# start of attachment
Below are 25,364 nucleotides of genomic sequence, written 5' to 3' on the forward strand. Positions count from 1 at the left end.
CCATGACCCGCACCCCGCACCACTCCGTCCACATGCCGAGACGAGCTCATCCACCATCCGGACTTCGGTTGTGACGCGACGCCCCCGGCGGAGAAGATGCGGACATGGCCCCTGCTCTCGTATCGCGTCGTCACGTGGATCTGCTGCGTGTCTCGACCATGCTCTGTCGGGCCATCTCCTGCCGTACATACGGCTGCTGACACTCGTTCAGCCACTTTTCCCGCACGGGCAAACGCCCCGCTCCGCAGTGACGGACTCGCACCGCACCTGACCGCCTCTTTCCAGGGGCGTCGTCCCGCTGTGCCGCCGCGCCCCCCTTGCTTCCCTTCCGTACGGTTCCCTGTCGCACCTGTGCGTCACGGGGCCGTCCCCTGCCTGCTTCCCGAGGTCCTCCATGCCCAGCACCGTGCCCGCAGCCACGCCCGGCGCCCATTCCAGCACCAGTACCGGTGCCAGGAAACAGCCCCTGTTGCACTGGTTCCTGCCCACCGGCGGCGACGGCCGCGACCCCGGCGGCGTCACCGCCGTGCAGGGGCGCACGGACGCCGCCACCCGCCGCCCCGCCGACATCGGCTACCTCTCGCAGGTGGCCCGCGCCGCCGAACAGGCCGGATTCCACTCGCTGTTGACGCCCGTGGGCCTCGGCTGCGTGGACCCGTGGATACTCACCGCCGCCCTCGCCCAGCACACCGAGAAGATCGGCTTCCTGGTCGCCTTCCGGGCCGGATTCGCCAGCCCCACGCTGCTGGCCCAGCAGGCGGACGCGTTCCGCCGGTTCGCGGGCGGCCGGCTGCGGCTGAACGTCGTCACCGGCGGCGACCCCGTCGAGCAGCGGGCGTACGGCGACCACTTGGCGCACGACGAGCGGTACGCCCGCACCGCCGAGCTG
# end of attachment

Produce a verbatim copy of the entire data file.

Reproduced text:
Below are 25,364 nucleotides of genomic sequence, written 5' to 3' on the forward strand. Positions count from 1 at the left end.
CCATGACCCGCACCCCGCACCACTCCGTCCACATGCCGAGACGAGCTCATCCACCATCCGGACTTCGGTTGTGACGCGACGCCCCCGGCGGAGAAGATGCGGACATGGCCCCTGCTCTCGTATCGCGTCGTCACGTGGATCTGCTGCGTGTCTCGACCATGCTCTGTCGGGCCATCTCCTGCCGTACATACGGCTGCTGACACTCGTTCAGCCACTTTTCCCGCACGGGCAAACGCCCCGCTCCGCAGTGACGGACTCGCACCGCACCTGACCGCCTCTTTCCAGGGGCGTCGTCCCGCTGTGCCGCCGCGCCCCCCTTGCTTCCCTTCCGTACGGTTCCCTGTCGCACCTGTGCGTCACGGGGCCGTCCCCTGCCTGCTTCCCGAGGTCCTCCATGCCCAGCACCGTGCCCGCAGCCACGCCCGGCGCCCATTCCAGCACCAGTACCGGTGCCAGGAAACAGCCCCTGTTGCACTGGTTCCTGCCCACCGGCGGCGACGGCCGCGACCCCGGCGGCGTCACCGCCGTGCAGGGGCGCACGGACGCCGCCACCCGCCGCCCCGCCGACATCGGCTACCTCTCGCAGGTGGCCCGCGCCGCCGAACAGGCCGGATTCCACTCGCTGTTGACGCCCGTGGGCCTCGGCTGCGTGGACCCGTGGATACTCACCGCCGCCCTCGCCCAGCACACCGAGAAGATCGGCTTCCTGGTCGCCTTCCGGGCCGGATTCGCCAGCCCCACGCTGCTGGCCCAGCAGGCGGACGCGTTCCGCCGGTTCGCGGGCGGCCGGCTGCGGCTGAACGTCGTCACCGGCGGCGACCCCGTCGAGCAGCGGGCGTACGGCGACCACTTGGCGCACGACGAGCGGTACGCCCGCACCGCCGAGCTG